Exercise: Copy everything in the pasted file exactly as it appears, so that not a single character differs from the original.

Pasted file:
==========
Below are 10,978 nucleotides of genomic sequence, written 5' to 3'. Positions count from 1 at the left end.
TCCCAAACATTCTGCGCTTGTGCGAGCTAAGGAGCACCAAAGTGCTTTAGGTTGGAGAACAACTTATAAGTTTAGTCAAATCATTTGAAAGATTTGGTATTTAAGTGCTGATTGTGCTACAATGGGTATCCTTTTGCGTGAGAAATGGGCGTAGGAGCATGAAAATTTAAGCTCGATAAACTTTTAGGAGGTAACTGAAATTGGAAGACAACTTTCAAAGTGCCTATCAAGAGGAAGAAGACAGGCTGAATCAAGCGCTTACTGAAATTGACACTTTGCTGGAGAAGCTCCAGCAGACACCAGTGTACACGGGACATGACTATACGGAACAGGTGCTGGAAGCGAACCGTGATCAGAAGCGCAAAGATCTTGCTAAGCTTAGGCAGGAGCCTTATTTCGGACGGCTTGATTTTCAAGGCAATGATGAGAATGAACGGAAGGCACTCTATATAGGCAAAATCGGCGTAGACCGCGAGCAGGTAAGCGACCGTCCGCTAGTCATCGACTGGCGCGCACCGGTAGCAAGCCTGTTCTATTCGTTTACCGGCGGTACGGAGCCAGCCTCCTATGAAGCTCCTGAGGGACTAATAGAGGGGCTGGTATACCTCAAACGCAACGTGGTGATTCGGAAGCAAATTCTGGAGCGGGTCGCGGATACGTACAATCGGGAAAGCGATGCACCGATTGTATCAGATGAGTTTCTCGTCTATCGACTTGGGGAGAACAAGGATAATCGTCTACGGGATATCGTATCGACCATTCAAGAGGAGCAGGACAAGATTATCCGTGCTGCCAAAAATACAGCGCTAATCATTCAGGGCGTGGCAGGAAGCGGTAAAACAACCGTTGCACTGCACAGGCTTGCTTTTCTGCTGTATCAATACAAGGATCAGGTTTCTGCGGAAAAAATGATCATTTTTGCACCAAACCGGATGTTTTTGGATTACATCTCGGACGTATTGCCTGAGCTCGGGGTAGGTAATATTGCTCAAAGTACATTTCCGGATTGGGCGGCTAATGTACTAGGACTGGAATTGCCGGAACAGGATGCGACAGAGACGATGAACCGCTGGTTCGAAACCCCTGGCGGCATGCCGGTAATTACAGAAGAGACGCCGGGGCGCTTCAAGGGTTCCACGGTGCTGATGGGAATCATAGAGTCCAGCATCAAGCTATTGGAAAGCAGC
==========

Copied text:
Below are 10,978 nucleotides of genomic sequence, written 5' to 3'. Positions count from 1 at the left end.
TCCCAAACATTCTGCGCTTGTGCGAGCTAAGGAGCACCAAAGTGCTTTAGGTTGGAGAACAACTTATAAGTTTAGTCAAATCATTTGAAAGATTTGGTATTTAAGTGCTGATTGTGCTACAATGGGTATCCTTTTGCGTGAGAAATGGGCGTAGGAGCATGAAAATTTAAGCTCGATAAACTTTTAGGAGGTAACTGAAATTGGAAGACAACTTTCAAAGTGCCTATCAAGAGGAAGAAGACAGGCTGAATCAAGCGCTTACTGAAATTGACACTTTGCTGGAGAAGCTCCAGCAGACACCAGTGTACACGGGACATGACTATACGGAACAGGTGCTGGAAGCGAACCGTGATCAGAAGCGCAAAGATCTTGCTAAGCTTAGGCAGGAGCCTTATTTCGGACGGCTTGATTTTCAAGGCAATGATGAGAATGAACGGAAGGCACTCTATATAGGCAAAATCGGCGTAGACCGCGAGCAGGTAAGCGACCGTCCGCTAGTCATCGACTGGCGCGCACCGGTAGCAAGCCTGTTCTATTCGTTTACCGGCGGTACGGAGCCAGCCTCCTATGAAGCTCCTGAGGGACTAATAGAGGGGCTGGTATACCTCAAACGCAACGTGGTGATTCGGAAGCAAATTCTGGAGCGGGTCGCGGATACGTACAATCGGGAAAGCGATGCACCGATTGTATCAGATGAGTTTCTCGTCTATCGACTTGGGGAGAACAAGGATAATCGTCTACGGGATATCGTATCGACCATTCAAGAGGAGCAGGACAAGATTATCCGTGCTGCCAAAAATACAGCGCTAATCATTCAGGGCGTGGCAGGAAGCGGTAAAACAACCGTTGCACTGCACAGGCTTGCTTTTCTGCTGTATCAATACAAGGATCAGGTTTCTGCGGAAAAAATGATCATTTTTGCACCAAACCGGATGTTTTTGGATTACATCTCGGACGTATTGCCTGAGCTCGGGGTAGGTAATATTGCTCAAAGTACATTTCCGGATTGGGCGGCTAATGTACTAGGACTGGAATTGCCGGAACAGGATGCGACAGAGACGATGAACCGCTGGTTCGAAACCCCTGGCGGCATGCCGGTAATTACAGAAGAGACGCCGGGGCGCTTCAAGGGTTCCACGGTGCTGATGGGAATCATAGAGTCCAGCATCAAGCTATTGGAAAGCAGC